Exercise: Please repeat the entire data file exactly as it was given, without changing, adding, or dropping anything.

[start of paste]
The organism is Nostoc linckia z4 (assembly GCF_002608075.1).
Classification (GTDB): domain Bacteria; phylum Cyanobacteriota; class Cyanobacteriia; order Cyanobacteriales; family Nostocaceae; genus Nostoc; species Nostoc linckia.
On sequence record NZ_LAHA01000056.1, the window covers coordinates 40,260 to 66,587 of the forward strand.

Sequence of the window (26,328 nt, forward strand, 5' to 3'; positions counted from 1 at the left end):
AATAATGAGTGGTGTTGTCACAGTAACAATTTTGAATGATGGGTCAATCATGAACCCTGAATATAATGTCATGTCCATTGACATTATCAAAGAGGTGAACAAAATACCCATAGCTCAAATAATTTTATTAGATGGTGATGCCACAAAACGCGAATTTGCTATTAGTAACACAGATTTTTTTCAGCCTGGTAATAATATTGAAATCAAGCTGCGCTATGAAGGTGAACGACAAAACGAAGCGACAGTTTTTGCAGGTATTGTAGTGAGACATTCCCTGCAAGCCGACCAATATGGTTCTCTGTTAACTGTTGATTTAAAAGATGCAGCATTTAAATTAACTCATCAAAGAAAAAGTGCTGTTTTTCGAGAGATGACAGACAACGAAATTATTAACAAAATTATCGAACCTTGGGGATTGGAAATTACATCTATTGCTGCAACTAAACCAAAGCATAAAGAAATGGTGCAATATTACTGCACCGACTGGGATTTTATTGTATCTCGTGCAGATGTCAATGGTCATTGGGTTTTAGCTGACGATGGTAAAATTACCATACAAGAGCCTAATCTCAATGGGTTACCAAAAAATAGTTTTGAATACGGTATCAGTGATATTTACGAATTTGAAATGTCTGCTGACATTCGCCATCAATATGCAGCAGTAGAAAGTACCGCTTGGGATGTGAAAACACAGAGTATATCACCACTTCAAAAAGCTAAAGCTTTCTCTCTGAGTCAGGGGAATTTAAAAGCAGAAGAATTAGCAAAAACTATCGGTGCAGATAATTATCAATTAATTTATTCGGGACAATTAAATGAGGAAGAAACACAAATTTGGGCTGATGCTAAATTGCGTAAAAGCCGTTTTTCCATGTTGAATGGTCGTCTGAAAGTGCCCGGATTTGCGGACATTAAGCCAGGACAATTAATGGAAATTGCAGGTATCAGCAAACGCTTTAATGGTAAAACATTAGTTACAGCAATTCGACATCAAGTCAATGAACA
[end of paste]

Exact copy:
The organism is Nostoc linckia z4 (assembly GCF_002608075.1).
Classification (GTDB): domain Bacteria; phylum Cyanobacteriota; class Cyanobacteriia; order Cyanobacteriales; family Nostocaceae; genus Nostoc; species Nostoc linckia.
On sequence record NZ_LAHA01000056.1, the window covers coordinates 40,260 to 66,587 of the forward strand.

Sequence of the window (26,328 nt, forward strand, 5' to 3'; positions counted from 1 at the left end):
AATAATGAGTGGTGTTGTCACAGTAACAATTTTGAATGATGGGTCAATCATGAACCCTGAATATAATGTCATGTCCATTGACATTATCAAAGAGGTGAACAAAATACCCATAGCTCAAATAATTTTATTAGATGGTGATGCCACAAAACGCGAATTTGCTATTAGTAACACAGATTTTTTTCAGCCTGGTAATAATATTGAAATCAAGCTGCGCTATGAAGGTGAACGACAAAACGAAGCGACAGTTTTTGCAGGTATTGTAGTGAGACATTCCCTGCAAGCCGACCAATATGGTTCTCTGTTAACTGTTGATTTAAAAGATGCAGCATTTAAATTAACTCATCAAAGAAAAAGTGCTGTTTTTCGAGAGATGACAGACAACGAAATTATTAACAAAATTATCGAACCTTGGGGATTGGAAATTACATCTATTGCTGCAACTAAACCAAAGCATAAAGAAATGGTGCAATATTACTGCACCGACTGGGATTTTATTGTATCTCGTGCAGATGTCAATGGTCATTGGGTTTTAGCTGACGATGGTAAAATTACCATACAAGAGCCTAATCTCAATGGGTTACCAAAAAATAGTTTTGAATACGGTATCAGTGATATTTACGAATTTGAAATGTCTGCTGACATTCGCCATCAATATGCAGCAGTAGAAAGTACCGCTTGGGATGTGAAAACACAGAGTATATCACCACTTCAAAAAGCTAAAGCTTTCTCTCTGAGTCAGGGGAATTTAAAAGCAGAAGAATTAGCAAAAACTATCGGTGCAGATAATTATCAATTAATTTATTCGGGACAATTAAATGAGGAAGAAACACAAATTTGGGCTGATGCTAAATTGCGTAAAAGCCGTTTTTCCATGTTGAATGGTCGTCTGAAAGTGCCCGGATTTGCGGACATTAAGCCAGGACAATTAATGGAAATTGCAGGTATCAGCAAACGCTTTAATGGTAAAACATTAGTTACAGCAATTCGACATCAAGTCAATGAACA